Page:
The government has withdrawn a statement "with immediate effect" that asked people not to share photocopies of Aadhaar over misuse risks. It withdrew the statement "in view of the possibility of the misinterpretation of the press release", the government said today.
The Unique Identification Authority of India, or UIDAI, in the earlier statement had suggested the use of masked Aadhaar, which shows only the last four digits of the document, and not to share photocopies of the unmasked document with random organisations.
The Aadhaar authority's statement came under criticism from privacy experts and activists on social media, who said the UIDAI should have taken care of this risk a long time ago and informed the public then.
The latest government statement, however, indicated this criticism is based on a misinterpretation of the advisory, as the UIDAI only advised people to "exercise normal prudence in using and sharing their Aadhaar numbers."
"It is learnt that it (earlier UIDAI statement) was issued by them in the context of an attempt to misuse a photoshopped Aadhaar card. The release advised the people to not to share photocopy of their Aadhaar with any organisation because it can be misused. Alternatively, a masked Aadhaar which displays only the last 4 digits of Aadhaar number, can be used," the Ministry of Electronics and Information Technology said today.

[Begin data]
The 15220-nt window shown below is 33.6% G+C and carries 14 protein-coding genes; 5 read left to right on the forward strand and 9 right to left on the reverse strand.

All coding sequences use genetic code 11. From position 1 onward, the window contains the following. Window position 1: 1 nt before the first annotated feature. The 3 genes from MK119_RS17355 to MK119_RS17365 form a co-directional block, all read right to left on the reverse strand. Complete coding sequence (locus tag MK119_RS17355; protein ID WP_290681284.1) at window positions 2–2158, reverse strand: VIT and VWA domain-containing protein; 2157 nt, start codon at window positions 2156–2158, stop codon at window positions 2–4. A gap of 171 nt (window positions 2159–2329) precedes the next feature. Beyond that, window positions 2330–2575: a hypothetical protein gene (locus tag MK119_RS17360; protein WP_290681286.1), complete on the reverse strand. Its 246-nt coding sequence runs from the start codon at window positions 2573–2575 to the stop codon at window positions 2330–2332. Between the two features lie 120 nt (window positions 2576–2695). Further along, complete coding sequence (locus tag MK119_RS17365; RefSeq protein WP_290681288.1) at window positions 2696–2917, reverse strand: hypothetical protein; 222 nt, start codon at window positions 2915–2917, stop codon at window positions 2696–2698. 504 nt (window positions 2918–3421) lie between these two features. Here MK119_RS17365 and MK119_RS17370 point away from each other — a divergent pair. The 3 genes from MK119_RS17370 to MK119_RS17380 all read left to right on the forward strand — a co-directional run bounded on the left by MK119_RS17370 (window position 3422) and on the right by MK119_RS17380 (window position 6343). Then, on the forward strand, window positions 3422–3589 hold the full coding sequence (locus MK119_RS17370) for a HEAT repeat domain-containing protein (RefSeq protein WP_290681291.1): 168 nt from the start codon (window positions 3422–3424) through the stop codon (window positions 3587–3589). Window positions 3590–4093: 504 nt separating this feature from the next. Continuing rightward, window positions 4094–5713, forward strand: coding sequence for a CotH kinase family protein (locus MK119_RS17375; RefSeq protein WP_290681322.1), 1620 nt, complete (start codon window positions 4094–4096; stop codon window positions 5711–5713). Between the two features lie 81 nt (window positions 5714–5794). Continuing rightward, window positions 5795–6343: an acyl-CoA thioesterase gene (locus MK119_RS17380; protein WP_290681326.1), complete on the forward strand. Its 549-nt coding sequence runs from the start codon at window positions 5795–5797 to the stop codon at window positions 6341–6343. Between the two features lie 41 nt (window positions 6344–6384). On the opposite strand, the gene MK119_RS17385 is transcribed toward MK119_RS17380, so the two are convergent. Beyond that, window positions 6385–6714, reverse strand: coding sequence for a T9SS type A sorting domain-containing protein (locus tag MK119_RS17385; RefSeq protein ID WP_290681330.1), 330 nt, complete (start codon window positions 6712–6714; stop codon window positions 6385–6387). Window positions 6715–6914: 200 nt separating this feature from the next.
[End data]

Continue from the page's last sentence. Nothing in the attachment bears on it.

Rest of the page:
"However, in view of the possibility of the misinterpretation of the press release, the same stands withdrawn with immediate effect. UIDAI issued Aadhaar card holders are only advised to exercise normal prudence in using and sharing their UIDAI Aadhaar numbers. Aadhaar identity authentication ecosystem has provided adequate features for protecting and safeguarding the identity and privacy of the Aadhaar holder," the ministry said.
The government's definition of "normal prudence" would include personal safeguards that one uses while transacting sensitive documents.
The Supreme Court in 2018 upheld the validity of the Aadhaar, but flagged privacy concerns and reined in a government push to make it mandatory for everything from banking to telecom services.